Using its expansive theory, the Commission decided a few years ago that moving cattle into a new field in Santa Barbara was “development” because it changed the intensity of use of the subject land.  Poor Ol’ Betsy.  Now she needs a coastal development permit to get to the grass on the other side. In Northern California, the Commission told a homeowner he was engaging in unpermitted coastal development by  telling strangers that a trail outside his property was not open at night.  In the Martins Beach dispute in Central California, the Surfrider Foundation claims in court– with Commission knowledge — that putting a lock and sign on an existing, permitted gate is illegal coastal development because such action halts prior trespassing and so, changes the intensity of land use.

There is no apparent stopping point to this theory. Hiring a live-in gardener, nanny or maid may now be coastal development. After all, this adds people to the land and changes the intensity of its use. Planting a garden might itself have that effect. How about putting a couple of horses on the land? Probably changes the use just as much as a  cow.

With its convoluted interpretation of “coastal development” in hand, the Commission can now control, stop or fine almost any movement on the coast.  Indeed, its broad interpretation of “development”  as any change in use of land likely covers every parcel on the coast.  It bears remembering that, once a person engages in any “development” without a permit, the Commission has authority to impose thousands of dollars in fines per day. That the Commission cannot currently go after everyone is no solace. The agency always wants more state funds for increased enforcement activities and it is likely to get it at some point. In the meantime, the broad sweep of Commission “development” policy allows it to pick and choose politically disfavored or deep-pocket property owners for  Coastal Act enforcement.

The Commission had to find more to regulate to justify its existence and budget, and it has done so.   Unfortunately, there is nowhere left to go.  By deciding that any change in land use is coastal development, the Commission has totally occupied the field. Every coastal property is at risk. All that is left for the Commission to do is send out the inspectors to find the changes in coastal land use and then mail the  letters notifying the property owners of their unwitting Coastal Act violation — and their fines.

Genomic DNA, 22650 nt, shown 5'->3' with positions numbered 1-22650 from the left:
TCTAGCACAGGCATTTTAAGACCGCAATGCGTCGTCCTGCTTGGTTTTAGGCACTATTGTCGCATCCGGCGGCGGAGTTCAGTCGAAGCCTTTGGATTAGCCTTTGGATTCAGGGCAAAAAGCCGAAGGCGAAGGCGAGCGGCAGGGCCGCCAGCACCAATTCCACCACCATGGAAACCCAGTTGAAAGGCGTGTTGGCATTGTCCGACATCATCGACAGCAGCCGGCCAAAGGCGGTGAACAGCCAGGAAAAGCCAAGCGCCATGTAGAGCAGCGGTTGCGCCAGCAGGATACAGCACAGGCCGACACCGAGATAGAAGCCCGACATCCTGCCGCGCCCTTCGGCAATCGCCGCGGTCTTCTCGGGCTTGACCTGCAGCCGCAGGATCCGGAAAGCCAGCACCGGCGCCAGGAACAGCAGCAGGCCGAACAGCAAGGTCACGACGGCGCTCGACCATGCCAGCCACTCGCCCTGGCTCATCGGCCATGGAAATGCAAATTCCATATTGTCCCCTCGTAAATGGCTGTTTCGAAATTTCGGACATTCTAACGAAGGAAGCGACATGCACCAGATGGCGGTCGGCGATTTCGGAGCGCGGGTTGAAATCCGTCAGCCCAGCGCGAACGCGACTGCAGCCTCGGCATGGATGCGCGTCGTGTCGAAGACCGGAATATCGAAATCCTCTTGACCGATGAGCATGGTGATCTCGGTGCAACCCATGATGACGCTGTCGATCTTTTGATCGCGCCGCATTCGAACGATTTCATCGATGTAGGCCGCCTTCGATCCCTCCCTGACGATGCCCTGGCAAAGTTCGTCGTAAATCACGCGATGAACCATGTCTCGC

This is wrong, unnecessary and wasteful. Property owners should not need a state development permit simply to exist on their land and to carry out normal activities, like having guests or stopping trespassing. And the idea that speech can require a development permit likely violates the First Amendment. As for the rest, local governments are fully capable of identifying, monitoring and (if needed) permitting real, but minor, development.  In taking over this responsibility, the Commission has gobbled power it was never meant to have and which it does not need.

It is time for serious reform.  While the current push to change the Director of the Commission might be a start (an issue on which PLF takes no position ), much deeper changes in policy and culture are needed. The Commission needs to re-focus on truly state-wide problems or take a “mission accomplished” victory lap and disband. But either way, it should take care not to act in the coastal zone. After all, doing so might be a change in land use that amounts to illegal coastal “development.”

 

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Surfrider Foundation v. Martins Beach 1, LLC

When a beachfront property owner discontinued his practice of allowing beachgoers to park on his land for a fee, disgruntled beachgoers sued the owner to establish their “right” to trespass on the owner’s land. They based their claim on the “public trust” doctrine, which gives the state title to waters and the land beneath. It does not extend to dry beach land. The state trial court rejected the beachgoer’s proposed expansion of the doctrine and the beachgoers appealed. PLF represents the California Farm Bureau and California Cattlemen’s Association as amicus to support the owner’s constitutional right to exclude trespassers from the dry sand areas of his property.